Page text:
Interview transcript (modified slightly for readability):
Contagion®:Thanks for joining me to talk about this really important topic. We're going to jump into the article that was published in the International Journal of Antimicrobial Agents about hydroxychloroquine and azithromycin as a treatment for COVID-19. Why don't we talk about this? It's getting a lot of attention. We can start with you telling us a little bit about the study and what exactly the investigators were looking at here.
Pogue: Yeah, absolutely. And thanks for having me. Pleasure to be here.
Just to orient, this study included 36 patients, who were SARS-CoV-2 positive. These weren't necessarily infected patients, a few of them were asymptomatic. Some had upper respiratory tract infections, some had lower respiratory tract infections. There were 2 groups in this study; 20 patients got hydroxychloroquine and 16 patients got standard of care. So just supportive management, no therapy that was actually directed toward the viral infections.
The authors were investigating was the impact of hydroxychloroquine. The dose that they gave in this analysis was 200 milligrams every 8 hours. I think it's notable that this analysis actually isn't over yet. This is just some interim data. What they were looking was the impact of this therapy on clinical outcomes. So things like clinical resolution, mortality and safety, and viral eradication. This publication focuses on the viral eradication piece. So that kind of came in 2 different buckets in this publication.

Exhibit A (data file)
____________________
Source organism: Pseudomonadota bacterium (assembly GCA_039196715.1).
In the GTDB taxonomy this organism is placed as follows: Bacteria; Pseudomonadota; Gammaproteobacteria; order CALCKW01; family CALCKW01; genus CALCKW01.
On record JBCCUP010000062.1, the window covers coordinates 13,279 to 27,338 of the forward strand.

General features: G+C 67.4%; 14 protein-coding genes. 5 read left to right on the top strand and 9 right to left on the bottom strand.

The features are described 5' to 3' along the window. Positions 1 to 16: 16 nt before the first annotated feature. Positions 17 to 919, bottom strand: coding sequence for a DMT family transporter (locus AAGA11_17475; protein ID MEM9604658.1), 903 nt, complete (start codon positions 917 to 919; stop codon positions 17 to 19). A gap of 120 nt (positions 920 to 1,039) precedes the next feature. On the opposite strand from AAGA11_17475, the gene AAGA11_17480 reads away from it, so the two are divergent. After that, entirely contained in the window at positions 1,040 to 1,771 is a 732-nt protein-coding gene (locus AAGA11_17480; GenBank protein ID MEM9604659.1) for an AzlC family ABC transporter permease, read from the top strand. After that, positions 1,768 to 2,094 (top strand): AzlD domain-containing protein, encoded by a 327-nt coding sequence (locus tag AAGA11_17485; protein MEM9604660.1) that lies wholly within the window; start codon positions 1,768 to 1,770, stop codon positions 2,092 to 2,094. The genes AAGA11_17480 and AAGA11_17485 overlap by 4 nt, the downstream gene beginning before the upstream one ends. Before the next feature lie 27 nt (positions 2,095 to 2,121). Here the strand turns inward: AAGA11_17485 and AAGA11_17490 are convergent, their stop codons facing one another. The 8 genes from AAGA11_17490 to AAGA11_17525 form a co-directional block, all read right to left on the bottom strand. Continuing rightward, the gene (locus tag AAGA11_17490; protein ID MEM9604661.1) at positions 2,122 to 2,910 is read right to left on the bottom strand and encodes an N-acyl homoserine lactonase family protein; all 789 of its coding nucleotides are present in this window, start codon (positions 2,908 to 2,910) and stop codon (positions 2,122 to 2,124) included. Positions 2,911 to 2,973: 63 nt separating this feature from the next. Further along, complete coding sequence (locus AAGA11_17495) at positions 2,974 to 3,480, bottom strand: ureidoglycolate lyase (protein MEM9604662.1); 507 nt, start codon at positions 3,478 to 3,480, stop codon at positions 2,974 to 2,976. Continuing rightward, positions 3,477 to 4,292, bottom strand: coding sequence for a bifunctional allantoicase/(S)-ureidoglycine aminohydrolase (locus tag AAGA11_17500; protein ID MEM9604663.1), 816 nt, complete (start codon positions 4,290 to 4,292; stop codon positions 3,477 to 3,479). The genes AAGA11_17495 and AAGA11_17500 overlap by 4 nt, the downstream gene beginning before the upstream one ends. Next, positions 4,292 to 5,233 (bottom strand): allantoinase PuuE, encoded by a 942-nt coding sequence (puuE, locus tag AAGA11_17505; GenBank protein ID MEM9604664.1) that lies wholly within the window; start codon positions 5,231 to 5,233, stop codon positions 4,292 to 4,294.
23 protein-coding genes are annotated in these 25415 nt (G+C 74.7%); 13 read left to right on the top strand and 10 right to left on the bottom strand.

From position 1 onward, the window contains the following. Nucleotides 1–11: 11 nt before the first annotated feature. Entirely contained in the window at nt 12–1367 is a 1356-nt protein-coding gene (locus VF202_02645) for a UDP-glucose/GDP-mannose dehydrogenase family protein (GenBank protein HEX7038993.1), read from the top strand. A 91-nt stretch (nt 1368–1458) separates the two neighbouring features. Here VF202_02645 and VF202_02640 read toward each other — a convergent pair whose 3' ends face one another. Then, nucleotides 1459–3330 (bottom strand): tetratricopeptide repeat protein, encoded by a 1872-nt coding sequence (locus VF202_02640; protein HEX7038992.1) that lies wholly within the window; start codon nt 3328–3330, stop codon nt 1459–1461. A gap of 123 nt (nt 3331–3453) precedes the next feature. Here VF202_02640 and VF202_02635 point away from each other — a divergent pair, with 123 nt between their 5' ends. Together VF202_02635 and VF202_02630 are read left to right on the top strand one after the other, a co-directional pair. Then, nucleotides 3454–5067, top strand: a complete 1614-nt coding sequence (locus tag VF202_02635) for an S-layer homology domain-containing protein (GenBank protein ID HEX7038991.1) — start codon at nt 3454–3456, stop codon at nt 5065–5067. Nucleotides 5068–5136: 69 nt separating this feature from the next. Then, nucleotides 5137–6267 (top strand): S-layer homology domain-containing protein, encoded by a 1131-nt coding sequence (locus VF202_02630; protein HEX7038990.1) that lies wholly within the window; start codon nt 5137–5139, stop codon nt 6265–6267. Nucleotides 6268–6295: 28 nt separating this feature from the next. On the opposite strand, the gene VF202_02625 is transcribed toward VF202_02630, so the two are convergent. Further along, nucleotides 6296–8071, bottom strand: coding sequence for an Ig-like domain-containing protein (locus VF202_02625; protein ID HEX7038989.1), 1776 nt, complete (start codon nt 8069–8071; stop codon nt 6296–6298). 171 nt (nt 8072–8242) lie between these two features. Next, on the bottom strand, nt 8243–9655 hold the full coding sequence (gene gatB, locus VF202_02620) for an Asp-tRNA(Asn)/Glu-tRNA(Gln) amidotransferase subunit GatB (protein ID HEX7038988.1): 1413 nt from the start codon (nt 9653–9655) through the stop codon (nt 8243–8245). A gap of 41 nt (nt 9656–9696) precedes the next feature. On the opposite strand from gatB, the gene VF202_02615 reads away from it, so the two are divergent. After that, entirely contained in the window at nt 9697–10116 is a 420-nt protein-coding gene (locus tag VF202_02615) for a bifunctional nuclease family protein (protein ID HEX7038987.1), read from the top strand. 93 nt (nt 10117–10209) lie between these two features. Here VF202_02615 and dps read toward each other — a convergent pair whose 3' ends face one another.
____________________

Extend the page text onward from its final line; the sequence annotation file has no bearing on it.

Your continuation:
One is just at their defined end point of 6 days, do the patients eradicate the virus? And then the second is of time to resolution or time to eradication -- so was anything associated with quicker eradication? I think it's important for the audience to note that this study is still ongoing. They're still working on these data. They actually did not present any of the clinical data. But, due to what they described their results as being so significant, they reported on interim data on eradication rates in these different patient groups. And so I think it's important to keep that context in place.
Contagion®:Okay, so significant results sound like a good thing. What exactly did the authors demonstrate?
Pogue: yeah, we're definitely looking for significant something right now.
So their timeframe was a 6 day study time period. What they found was that on study day 6—the last endpoint that they looked at, in this analysis—70% of patients who received hydroxychloroquine, had a negative PCR, which means they eradicated the virus, at least for the test that was used in the study. So, 70% of patients, compared to only about 12% of patients who didn't get any therapy. Even though they were small numbers, it was actually a statistically significant finding.
Contagion®:So that sounds good for the hydroxychloroquine. But what about the azithromycin? Where does that come in?